Jim Cartnal had a Zoom meeting scheduled for 3 p.m. on Wednesday, Jan. 6. The La Cañada High School principal looked forward to talking to a group of students supporting the Challenge Success initiative, which promotes a balanced, academically fulfilling life for kids.
His eagerness quickly turned to concern as he was notified by friends and family of what was happening more than 2,600 miles away. A violent mob of supporters of President Donald Trump stormed the United States Capitol to disrupt the counting of electoral votes.
“Should we meet or just go home and focus on our families?” Cartnal thought. He ultimately decided to shorten the meeting and allow the students to be with their families.
He reflected on the alarming riot and sent an email to families the following day, advising parents that they limit their children’s exposure to media and have a conversation with them about the events that transpired.
Cartnal also held a Zoom meeting with teachers and administrators last Thursday and encouraged them to slightly alter their lesson plans and create an open virtual space for students to process and reflect on what happened the previous day. Continue reading “Capitol Riot Becomes Teaching Moment at LCHS”
On Nov. 20, the La Cañada High School PTSA honored 26 Students of the Quarter. Student members coordinated a breakfast burrito drive-thru (from Lucky Boy Pasadena) at the LCHS lower parking lot. Via personalized videos, teachers delivered messages of praise, in lieu of the usual in-person ceremony. Teacher’s congratulated these outstanding students for working especially hard during this unique school year thus far.
A group of signs that recently were displayed at La Cañada Flintridge Town Center depict racist and hurtful slurs that La Cañada High School students say they have heard and that students have also anonymously posted to the Instagram page at racism_at_lchs, a local activist group said. The signs were left near the corner of Foothill Boulevard and Angeles Crest Highway after a La Cañada BLM demonstration and were taken down the next morning by Town Center staff. According to a statement by La Cañada BLM, which was formed as part of a local outcry after George Floyd died while in police custody in Minneapolis in May, the messages on cardboard were left by current or former LCUSD students.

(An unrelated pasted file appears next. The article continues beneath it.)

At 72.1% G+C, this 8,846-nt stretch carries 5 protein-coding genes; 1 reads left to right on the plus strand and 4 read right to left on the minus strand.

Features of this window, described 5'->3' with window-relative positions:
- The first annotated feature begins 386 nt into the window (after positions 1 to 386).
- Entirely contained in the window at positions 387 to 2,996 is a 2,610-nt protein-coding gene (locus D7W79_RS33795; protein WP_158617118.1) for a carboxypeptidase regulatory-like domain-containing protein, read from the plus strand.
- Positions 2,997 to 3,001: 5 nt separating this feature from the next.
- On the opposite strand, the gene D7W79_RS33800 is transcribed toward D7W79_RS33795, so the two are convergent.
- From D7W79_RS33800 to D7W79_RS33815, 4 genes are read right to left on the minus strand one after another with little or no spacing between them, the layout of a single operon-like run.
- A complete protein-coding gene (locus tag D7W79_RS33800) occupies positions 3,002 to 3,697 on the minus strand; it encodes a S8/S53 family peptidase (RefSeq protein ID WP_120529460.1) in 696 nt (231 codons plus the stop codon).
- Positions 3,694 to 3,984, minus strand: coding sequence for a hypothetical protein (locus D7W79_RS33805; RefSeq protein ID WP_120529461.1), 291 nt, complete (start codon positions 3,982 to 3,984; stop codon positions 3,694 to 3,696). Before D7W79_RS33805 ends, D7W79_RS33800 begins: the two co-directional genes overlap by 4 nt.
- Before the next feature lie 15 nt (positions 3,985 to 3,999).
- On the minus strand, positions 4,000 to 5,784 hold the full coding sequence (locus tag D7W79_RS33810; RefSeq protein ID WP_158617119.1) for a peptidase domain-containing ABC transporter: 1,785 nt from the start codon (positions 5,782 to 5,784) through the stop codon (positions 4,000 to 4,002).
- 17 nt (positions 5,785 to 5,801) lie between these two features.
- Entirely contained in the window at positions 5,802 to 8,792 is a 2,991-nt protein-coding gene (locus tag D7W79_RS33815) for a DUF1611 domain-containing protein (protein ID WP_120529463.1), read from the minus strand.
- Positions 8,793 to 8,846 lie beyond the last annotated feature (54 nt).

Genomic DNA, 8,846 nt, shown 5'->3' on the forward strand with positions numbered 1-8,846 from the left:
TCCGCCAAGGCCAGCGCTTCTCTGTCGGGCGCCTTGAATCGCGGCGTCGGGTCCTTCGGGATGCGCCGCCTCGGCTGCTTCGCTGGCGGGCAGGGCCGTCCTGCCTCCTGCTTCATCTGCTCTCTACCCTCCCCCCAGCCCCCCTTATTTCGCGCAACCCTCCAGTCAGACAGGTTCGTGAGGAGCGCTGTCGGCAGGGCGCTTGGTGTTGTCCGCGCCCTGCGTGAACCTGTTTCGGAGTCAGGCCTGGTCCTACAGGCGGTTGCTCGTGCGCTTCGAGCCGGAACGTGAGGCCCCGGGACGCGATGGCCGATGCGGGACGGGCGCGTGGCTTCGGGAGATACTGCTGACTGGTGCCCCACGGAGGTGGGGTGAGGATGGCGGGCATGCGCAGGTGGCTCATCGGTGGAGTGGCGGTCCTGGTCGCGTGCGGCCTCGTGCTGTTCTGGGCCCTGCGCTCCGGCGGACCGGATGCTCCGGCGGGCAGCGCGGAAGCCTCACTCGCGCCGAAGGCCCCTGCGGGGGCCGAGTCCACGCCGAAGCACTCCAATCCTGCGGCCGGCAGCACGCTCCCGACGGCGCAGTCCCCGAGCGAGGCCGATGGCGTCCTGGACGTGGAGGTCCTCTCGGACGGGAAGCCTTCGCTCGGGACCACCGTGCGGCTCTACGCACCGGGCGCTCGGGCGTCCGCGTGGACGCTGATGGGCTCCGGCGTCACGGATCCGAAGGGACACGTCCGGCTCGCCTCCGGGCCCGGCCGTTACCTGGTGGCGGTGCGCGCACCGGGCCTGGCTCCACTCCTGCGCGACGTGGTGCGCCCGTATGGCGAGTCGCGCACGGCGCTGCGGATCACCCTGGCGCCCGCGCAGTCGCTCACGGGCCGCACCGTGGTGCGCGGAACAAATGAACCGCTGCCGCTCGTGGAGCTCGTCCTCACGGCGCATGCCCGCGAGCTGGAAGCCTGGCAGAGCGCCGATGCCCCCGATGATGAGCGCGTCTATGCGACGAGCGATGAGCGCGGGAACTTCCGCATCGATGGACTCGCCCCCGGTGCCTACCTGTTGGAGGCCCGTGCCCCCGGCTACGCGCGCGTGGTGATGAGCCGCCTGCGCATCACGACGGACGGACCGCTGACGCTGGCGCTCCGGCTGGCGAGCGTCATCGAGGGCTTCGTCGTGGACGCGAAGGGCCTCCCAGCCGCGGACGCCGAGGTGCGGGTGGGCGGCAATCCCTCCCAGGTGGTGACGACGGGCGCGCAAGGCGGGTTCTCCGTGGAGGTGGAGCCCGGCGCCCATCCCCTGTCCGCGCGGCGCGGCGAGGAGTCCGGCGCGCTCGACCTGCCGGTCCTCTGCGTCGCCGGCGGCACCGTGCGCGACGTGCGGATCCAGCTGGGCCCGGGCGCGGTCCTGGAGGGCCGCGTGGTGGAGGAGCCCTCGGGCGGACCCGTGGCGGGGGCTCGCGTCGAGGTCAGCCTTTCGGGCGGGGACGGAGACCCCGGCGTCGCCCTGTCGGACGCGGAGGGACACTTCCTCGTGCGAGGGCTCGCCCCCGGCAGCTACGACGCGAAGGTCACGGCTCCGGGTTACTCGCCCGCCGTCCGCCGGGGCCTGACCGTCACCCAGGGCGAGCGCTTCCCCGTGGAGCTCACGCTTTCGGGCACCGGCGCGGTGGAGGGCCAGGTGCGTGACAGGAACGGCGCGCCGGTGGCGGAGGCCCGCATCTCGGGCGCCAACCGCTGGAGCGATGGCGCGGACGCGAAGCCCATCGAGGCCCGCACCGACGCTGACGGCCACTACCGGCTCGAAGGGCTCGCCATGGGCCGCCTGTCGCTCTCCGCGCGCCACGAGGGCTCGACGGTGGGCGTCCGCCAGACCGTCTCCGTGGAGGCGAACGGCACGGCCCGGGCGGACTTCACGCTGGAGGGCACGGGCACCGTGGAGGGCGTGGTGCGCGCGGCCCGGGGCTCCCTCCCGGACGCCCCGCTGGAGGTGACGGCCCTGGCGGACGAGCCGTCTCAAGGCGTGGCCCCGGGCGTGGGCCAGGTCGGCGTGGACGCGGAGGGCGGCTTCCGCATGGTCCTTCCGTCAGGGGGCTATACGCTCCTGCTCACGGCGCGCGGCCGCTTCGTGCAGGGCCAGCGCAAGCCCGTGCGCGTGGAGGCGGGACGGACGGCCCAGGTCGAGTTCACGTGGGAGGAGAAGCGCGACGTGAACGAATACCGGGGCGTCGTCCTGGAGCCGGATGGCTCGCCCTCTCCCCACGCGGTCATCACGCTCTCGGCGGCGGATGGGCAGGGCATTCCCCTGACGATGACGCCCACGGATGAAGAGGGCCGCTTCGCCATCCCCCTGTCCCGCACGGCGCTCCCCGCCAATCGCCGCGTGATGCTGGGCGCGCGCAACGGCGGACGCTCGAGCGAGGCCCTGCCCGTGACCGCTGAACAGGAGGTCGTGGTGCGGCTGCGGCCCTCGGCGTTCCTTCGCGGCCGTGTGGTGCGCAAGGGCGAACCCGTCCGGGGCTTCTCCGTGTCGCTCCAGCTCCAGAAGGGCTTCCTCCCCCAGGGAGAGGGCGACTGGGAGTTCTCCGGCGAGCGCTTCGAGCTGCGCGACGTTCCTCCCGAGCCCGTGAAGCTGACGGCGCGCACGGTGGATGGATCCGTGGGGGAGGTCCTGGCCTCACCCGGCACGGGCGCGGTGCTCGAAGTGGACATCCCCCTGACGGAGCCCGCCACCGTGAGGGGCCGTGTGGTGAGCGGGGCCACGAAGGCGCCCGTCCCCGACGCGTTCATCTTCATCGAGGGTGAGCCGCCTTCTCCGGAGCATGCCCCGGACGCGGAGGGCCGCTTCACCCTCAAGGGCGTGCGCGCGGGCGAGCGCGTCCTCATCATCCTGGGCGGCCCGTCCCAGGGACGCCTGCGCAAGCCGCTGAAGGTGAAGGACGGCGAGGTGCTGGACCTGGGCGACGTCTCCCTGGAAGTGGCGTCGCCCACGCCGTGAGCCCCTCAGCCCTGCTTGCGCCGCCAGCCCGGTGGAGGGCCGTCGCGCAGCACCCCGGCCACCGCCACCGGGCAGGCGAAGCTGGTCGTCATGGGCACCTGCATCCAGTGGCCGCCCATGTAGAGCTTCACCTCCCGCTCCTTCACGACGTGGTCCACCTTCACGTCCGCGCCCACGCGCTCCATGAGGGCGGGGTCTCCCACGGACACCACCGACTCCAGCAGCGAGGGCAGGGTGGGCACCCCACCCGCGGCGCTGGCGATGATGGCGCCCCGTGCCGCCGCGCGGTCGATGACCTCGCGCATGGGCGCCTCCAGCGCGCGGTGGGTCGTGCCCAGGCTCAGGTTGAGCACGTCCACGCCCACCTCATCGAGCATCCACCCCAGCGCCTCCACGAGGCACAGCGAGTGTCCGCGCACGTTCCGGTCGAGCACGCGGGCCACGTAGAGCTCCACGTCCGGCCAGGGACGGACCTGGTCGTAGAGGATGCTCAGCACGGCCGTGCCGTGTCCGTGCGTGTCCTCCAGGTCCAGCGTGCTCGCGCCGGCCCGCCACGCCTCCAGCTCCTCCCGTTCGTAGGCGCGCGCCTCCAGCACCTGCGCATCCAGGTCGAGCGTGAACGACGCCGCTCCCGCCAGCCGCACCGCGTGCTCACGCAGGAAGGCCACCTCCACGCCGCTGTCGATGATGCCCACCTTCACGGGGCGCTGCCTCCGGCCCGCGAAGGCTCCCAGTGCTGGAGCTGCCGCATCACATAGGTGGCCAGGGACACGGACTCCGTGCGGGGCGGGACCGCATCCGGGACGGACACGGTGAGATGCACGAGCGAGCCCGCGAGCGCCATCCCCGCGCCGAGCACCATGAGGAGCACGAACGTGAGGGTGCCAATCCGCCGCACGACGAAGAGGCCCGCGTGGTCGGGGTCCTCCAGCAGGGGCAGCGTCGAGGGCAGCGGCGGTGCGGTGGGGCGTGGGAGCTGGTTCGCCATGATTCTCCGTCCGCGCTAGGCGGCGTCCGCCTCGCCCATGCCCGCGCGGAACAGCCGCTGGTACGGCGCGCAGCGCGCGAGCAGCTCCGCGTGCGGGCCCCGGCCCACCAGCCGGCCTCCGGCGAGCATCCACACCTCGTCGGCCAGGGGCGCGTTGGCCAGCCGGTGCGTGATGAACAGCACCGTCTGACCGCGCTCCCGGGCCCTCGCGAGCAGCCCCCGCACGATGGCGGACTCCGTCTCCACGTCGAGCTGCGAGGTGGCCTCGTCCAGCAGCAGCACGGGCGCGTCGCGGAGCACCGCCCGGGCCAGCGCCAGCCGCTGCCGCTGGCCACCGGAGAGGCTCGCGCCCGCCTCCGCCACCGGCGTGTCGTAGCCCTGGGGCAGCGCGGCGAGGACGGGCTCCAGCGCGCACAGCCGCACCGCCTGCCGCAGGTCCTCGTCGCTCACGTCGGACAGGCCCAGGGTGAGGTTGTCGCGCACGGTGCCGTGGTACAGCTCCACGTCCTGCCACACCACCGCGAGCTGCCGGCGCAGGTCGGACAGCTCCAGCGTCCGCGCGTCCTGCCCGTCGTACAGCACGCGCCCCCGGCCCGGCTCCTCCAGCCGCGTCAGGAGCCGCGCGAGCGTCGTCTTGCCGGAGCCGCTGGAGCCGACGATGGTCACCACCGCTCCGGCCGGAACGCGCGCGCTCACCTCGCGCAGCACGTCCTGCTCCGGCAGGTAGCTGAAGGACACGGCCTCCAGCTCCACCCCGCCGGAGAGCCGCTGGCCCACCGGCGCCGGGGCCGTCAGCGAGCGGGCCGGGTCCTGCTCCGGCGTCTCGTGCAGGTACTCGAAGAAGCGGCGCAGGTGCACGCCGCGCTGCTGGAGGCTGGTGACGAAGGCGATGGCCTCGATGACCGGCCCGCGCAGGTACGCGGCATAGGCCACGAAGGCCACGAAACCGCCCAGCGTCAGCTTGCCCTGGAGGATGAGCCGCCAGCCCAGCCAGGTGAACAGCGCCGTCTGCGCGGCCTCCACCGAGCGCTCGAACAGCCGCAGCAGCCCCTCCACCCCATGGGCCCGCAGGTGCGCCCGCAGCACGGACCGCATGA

Earlier this week, La Cañada Unified School District Superintendent Wendy Sinnette had a small bounce in her step.
After steering the district through a historic pandemic and confronting barriers to a return to on-campus education, Sinnette applied on Monday for waivers from Los Angeles County to allow in-person instruction for TK-grade 2 at all three district elementary schools. LCUSD likely is one of the first public school districts, if not the first, in the county to apply for the waivers, which will help increase the potential of approval, she noted.
“It really is a huge accomplishment,” said Sinnette, beaming as she lightly waved the paperwork in her hand. “I have to give a shoutout to the California School Employees Association Chapter 122,” which gave a formal letter of support to the district, one of the requirements to file for a waiver. Continue reading “LCUSD Leader Embraces Goals, Growth”
For the first time in nearly seven months to the day, La Cañada High School student-athletes greeted their coaches in person and trained with their fellow teammates on Monday. Administrators and coaches’ detailed plan of reopening the stadium and facilities for outdoor practices in accordance to the county Department of Public Health’s Reopening Protocol for Youth Sports Leagues was approved by the La Cañada Unified School District Governing Board during a virtual meeting on Sept. 29, and LCHS Principal Jim Cartnal said they “had a really great rollout.” “First and foremost, it was great to see coaches and students we’ve missed for months,” Cartnal said over the phone on Tuesday. “We closed on March 13 [due to COVID-19] and today is Oct. 13. It’s almost kind of synchronicity to being away when we are back almost to the day.”